Opposites Attract, Sadler’s Wells, London


Zo Anderson
Monday 12 October 2015 13:14
Opposites Attract, Grosse Fuge at Sadler's Wells
Opposites Attract, Grosse Fuge at Sadler's Wells

Birmingham Royal Ballet’s Opposites Attract is a light, brisk programme that goes soggy at the end. The dancers move with easy confidence from David Bintley’s jazzy Take Five and Jessica Lang’s fluent Lyric Pieces to the doughy posturing of Hans van Manen’s Grosse Fuge.

Created by company director David Bintley, Take Five makes a perky opening number. The musicians of the Royal Ballet Sinfonia have fun with jazz musician Dave Brubeck’s best-known tunes, transcribed by Colin Towns.

Jean-Marc Puissant dresses the dancers like 1950s college students, with full skirts and tidy bodices for the women, polo shirts for the men. Peter Mumford lights up the stage floor with geometric shapes. Carol-Anne Millar leads the pack, skipping and dipping. Four men clap out rhythms to match those from the pit, kicking and flicking their feet as they go. Joseph Caley whizzes through his solo.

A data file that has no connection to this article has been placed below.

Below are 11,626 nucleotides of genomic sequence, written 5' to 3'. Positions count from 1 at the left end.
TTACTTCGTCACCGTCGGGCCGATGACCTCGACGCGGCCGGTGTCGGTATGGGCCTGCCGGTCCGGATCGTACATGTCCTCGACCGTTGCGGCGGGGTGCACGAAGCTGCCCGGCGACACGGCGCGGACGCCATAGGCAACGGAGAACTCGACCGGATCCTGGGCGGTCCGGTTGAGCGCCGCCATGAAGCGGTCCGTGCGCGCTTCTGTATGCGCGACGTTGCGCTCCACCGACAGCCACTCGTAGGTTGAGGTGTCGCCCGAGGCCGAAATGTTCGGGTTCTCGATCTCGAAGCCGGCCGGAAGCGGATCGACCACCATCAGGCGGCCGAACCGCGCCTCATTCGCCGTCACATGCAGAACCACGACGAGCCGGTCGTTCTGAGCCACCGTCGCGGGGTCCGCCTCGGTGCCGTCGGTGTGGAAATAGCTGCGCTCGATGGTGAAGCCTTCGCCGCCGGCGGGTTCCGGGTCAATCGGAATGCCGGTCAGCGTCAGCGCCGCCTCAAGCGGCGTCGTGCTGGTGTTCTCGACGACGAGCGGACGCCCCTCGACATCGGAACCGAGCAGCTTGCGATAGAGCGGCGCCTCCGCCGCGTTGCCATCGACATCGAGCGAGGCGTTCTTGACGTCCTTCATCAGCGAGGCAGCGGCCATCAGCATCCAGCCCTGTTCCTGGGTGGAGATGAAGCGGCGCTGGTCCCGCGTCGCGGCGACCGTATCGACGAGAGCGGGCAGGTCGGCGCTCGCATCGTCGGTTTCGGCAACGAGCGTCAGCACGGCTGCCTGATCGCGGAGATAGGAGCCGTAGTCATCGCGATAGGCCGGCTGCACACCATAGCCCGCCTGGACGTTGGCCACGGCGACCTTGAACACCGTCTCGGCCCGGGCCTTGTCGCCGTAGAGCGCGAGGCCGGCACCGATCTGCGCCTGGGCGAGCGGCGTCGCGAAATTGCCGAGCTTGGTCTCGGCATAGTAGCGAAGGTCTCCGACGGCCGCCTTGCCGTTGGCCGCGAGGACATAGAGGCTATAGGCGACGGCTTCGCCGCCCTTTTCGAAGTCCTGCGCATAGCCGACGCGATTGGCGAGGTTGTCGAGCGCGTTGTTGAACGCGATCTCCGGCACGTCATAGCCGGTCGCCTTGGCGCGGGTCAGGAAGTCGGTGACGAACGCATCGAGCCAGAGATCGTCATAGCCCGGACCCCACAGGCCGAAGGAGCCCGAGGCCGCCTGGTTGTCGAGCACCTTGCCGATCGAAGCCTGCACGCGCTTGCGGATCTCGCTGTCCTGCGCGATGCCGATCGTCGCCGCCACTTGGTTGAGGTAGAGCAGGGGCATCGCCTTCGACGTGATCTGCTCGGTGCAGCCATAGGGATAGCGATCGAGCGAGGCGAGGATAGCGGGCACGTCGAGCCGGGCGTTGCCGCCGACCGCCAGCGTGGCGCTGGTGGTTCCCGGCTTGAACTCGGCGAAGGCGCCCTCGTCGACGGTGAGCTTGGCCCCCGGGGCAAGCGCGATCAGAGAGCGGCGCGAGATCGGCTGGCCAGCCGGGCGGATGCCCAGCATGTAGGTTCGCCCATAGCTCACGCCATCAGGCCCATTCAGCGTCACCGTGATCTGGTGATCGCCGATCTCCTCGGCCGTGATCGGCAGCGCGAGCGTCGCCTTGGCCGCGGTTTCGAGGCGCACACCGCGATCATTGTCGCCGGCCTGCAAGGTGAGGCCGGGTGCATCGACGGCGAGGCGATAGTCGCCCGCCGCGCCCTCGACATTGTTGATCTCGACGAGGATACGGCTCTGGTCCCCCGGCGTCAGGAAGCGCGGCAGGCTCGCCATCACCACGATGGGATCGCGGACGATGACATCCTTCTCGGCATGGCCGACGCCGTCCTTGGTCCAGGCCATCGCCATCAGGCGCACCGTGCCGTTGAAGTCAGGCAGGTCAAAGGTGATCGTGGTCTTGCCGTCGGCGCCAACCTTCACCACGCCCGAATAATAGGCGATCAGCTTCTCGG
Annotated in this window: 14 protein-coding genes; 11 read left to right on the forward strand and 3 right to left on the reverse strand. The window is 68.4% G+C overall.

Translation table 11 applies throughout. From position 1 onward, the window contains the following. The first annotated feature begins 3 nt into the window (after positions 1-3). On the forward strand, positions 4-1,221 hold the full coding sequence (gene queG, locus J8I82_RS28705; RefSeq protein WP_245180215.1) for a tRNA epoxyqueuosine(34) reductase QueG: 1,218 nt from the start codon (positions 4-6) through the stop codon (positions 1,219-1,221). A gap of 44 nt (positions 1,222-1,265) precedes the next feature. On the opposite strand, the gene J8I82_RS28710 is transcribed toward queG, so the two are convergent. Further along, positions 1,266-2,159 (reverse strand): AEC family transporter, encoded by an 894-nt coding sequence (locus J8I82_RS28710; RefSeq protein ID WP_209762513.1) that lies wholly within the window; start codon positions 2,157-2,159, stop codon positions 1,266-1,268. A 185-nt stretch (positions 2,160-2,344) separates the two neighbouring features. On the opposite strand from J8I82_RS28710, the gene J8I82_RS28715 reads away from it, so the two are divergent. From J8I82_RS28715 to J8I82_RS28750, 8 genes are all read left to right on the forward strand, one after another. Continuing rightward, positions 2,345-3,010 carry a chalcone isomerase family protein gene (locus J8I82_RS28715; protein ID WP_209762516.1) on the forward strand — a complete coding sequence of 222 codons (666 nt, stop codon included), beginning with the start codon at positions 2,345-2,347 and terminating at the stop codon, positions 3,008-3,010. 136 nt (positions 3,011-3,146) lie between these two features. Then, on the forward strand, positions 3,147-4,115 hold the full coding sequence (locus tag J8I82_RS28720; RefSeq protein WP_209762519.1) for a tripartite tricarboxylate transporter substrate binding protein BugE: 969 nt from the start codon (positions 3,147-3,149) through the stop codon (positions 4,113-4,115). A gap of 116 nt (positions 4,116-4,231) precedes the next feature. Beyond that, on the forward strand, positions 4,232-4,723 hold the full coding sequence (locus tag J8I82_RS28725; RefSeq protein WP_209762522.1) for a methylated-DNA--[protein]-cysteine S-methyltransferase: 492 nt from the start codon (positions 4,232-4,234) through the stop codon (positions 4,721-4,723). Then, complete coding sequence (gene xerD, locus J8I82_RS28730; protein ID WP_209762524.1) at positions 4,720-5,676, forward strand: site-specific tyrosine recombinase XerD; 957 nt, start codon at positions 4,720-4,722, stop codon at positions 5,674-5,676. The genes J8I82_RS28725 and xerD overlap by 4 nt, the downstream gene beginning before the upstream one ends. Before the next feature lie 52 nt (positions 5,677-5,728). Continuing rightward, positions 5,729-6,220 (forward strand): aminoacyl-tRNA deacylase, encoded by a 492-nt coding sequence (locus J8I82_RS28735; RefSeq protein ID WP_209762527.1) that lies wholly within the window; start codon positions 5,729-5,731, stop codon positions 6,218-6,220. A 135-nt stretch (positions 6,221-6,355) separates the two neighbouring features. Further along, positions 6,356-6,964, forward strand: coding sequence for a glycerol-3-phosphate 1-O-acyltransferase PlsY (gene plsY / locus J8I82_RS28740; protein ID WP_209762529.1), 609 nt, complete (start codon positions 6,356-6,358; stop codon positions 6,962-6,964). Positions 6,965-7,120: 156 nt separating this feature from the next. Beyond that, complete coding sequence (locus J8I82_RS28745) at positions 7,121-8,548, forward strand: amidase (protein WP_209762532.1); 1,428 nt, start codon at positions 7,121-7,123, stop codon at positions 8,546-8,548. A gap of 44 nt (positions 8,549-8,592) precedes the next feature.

Lyric Pieces is the first European commission from leading American choreographer Jessica Lang. It’s a set of flowing classical dances to Grieg piano music, though Lang also gets caught up in her stage design. The work is framed by lengths of black folded paper, which the dancers open into fans or screens, curl into stools or, when all else fails, flap hopefully about the place.

Between origami sessions, Lang creates light, fleet steps. Maureya Lebowitz leads an ensemble of pointy-fingered sprites, scampering about the stage. Jenna Roberts and Iain Mackay are softly romantic in a gentle pas de deux. Everybody clusters around and over one of the paper screens, grouped elegantly over several levels.

Created in 1971, Hans van Manen’s Grosse Fuge sets four men and four women stomping ponderously to Beethoven. The men wear draped sarong skirts and belts. The women are stuck with pretzel-shaped hair combs and horrid 1970s foundation garments. Van Manen, who designed the costumes, builds them into his choreography. The men climb out of their skirts on stage, while the belts are used in partnering. Women grab hold of them, pulling themselves up from the floor, or cling on as their partners drag them about.

Van Manen goes in for deep squats and extended fists, with a hint of yoga practice. Women alternate between passivity, lying flat as their partners stand astride them, and goddess posing. The men are unfailingly macho. The Birmingham dancers give a forceful performance, striding and strutting with muscular energy. I admired Joseph Caley, partnering Momoko Hirata with fluid strength.

Sadler’s Wells season continues until 27 October. Box office 0844 412 4300.

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